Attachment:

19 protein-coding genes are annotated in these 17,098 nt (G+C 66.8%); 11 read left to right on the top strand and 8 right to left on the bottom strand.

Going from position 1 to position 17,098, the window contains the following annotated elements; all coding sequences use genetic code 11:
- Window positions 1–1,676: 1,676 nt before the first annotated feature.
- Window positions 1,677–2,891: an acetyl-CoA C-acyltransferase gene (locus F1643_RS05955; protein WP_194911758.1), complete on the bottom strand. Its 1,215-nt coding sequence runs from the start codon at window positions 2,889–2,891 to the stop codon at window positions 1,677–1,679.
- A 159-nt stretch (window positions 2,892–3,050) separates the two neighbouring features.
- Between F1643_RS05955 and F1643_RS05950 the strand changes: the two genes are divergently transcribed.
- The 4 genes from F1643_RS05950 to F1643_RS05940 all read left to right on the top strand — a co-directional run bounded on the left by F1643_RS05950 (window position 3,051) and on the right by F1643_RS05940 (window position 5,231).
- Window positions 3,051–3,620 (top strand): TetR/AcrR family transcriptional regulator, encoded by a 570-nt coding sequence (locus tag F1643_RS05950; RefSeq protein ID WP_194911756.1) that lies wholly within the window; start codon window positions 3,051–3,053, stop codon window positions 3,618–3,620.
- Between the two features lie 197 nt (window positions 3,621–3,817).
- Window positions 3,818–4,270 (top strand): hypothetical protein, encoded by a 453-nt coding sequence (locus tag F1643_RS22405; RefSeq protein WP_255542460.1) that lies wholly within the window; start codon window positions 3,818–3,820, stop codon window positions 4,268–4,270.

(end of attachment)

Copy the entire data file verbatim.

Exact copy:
19 protein-coding genes are annotated in these 17,098 nt (G+C 66.8%); 11 read left to right on the top strand and 8 right to left on the bottom strand.

Going from position 1 to position 17,098, the window contains the following annotated elements; all coding sequences use genetic code 11:
- Window positions 1–1,676: 1,676 nt before the first annotated feature.
- Window positions 1,677–2,891: an acetyl-CoA C-acyltransferase gene (locus F1643_RS05955; protein WP_194911758.1), complete on the bottom strand. Its 1,215-nt coding sequence runs from the start codon at window positions 2,889–2,891 to the stop codon at window positions 1,677–1,679.
- A 159-nt stretch (window positions 2,892–3,050) separates the two neighbouring features.
- Between F1643_RS05955 and F1643_RS05950 the strand changes: the two genes are divergently transcribed.
- The 4 genes from F1643_RS05950 to F1643_RS05940 all read left to right on the top strand — a co-directional run bounded on the left by F1643_RS05950 (window position 3,051) and on the right by F1643_RS05940 (window position 5,231).
- Window positions 3,051–3,620 (top strand): TetR/AcrR family transcriptional regulator, encoded by a 570-nt coding sequence (locus tag F1643_RS05950; RefSeq protein ID WP_194911756.1) that lies wholly within the window; start codon window positions 3,051–3,053, stop codon window positions 3,618–3,620.
- Between the two features lie 197 nt (window positions 3,621–3,817).
- Window positions 3,818–4,270 (top strand): hypothetical protein, encoded by a 453-nt coding sequence (locus tag F1643_RS22405; RefSeq protein WP_255542460.1) that lies wholly within the window; start codon window positions 3,818–3,820, stop codon window positions 4,268–4,270.